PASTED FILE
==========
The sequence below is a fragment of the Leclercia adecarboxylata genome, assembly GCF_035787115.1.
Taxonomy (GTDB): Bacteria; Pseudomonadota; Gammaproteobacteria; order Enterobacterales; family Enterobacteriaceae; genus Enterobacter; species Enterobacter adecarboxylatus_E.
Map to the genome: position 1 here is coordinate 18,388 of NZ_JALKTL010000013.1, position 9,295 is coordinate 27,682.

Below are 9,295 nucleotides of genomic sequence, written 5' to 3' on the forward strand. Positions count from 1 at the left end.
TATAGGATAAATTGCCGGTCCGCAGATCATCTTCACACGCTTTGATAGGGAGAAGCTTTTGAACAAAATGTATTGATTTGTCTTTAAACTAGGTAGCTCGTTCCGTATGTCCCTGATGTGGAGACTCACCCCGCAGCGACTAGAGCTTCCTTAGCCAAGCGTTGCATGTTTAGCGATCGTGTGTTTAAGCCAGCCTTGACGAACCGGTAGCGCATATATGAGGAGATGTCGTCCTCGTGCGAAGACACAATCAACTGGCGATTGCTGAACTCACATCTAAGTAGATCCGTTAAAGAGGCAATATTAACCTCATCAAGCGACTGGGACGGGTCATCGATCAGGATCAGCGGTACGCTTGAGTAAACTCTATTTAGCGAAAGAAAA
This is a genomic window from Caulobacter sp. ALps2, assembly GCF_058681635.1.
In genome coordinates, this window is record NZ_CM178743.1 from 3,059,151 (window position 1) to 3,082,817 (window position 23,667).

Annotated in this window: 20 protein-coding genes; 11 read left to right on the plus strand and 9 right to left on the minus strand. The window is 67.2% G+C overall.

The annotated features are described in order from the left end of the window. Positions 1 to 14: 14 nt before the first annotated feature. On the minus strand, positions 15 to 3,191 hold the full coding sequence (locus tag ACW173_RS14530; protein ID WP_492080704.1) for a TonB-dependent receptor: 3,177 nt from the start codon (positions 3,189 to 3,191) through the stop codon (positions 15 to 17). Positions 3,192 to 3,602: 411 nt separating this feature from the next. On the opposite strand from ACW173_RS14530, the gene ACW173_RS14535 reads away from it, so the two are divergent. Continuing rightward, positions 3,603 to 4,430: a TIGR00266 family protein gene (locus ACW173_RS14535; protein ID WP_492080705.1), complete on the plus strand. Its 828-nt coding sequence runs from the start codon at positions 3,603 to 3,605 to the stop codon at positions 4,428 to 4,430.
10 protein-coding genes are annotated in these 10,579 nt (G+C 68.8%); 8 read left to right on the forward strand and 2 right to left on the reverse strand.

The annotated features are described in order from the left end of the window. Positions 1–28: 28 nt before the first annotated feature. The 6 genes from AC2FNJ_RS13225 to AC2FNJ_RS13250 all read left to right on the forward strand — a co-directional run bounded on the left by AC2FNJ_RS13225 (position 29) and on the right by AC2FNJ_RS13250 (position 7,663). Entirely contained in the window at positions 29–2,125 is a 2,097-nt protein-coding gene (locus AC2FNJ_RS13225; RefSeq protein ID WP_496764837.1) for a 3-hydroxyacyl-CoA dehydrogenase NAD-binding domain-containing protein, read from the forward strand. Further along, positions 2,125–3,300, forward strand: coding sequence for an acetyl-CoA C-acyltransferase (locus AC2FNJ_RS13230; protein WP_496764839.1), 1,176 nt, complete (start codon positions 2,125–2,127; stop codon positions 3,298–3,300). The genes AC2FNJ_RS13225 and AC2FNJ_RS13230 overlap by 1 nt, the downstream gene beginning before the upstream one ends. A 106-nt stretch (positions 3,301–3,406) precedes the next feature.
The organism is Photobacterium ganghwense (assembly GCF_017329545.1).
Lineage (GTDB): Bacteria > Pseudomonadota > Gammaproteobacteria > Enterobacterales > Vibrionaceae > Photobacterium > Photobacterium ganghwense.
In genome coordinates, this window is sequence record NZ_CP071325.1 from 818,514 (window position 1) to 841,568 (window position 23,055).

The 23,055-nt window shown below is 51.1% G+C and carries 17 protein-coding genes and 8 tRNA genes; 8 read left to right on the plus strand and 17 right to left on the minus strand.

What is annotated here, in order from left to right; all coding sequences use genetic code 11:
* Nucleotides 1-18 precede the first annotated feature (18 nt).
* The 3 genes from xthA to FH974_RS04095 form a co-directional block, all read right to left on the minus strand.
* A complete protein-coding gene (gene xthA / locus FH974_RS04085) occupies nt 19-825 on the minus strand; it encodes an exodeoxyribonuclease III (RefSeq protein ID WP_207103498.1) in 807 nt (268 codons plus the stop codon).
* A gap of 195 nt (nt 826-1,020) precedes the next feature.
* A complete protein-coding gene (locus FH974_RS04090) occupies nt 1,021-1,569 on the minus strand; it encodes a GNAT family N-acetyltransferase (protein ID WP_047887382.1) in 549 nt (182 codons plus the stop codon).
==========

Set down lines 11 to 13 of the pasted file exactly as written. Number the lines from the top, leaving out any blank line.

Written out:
The annotated features are described in order from the left end of the window. Positions 1–28: 28 nt before the first annotated feature. The 6 genes from AC2FNJ_RS13225 to AC2FNJ_RS13250 all read left to right on the forward strand — a co-directional run bounded on the left by AC2FNJ_RS13225 (position 29) and on the right by AC2FNJ_RS13250 (position 7,663). Entirely contained in the window at positions 29–2,125 is a 2,097-nt protein-coding gene (locus AC2FNJ_RS13225; RefSeq protein ID WP_496764837.1) for a 3-hydroxyacyl-CoA dehydrogenase NAD-binding domain-containing protein, read from the forward strand. Further along, positions 2,125–3,300, forward strand: coding sequence for an acetyl-CoA C-acyltransferase (locus AC2FNJ_RS13230; protein WP_496764839.1), 1,176 nt, complete (start codon positions 2,125–2,127; stop codon positions 3,298–3,300). The genes AC2FNJ_RS13225 and AC2FNJ_RS13230 overlap by 1 nt, the downstream gene beginning before the upstream one ends. A 106-nt stretch (positions 3,301–3,406) precedes the next feature.
The organism is Photobacterium ganghwense (assembly GCF_017329545.1).
Lineage (GTDB): Bacteria > Pseudomonadota > Gammaproteobacteria > Enterobacterales > Vibrionaceae > Photobacterium > Photobacterium ganghwense.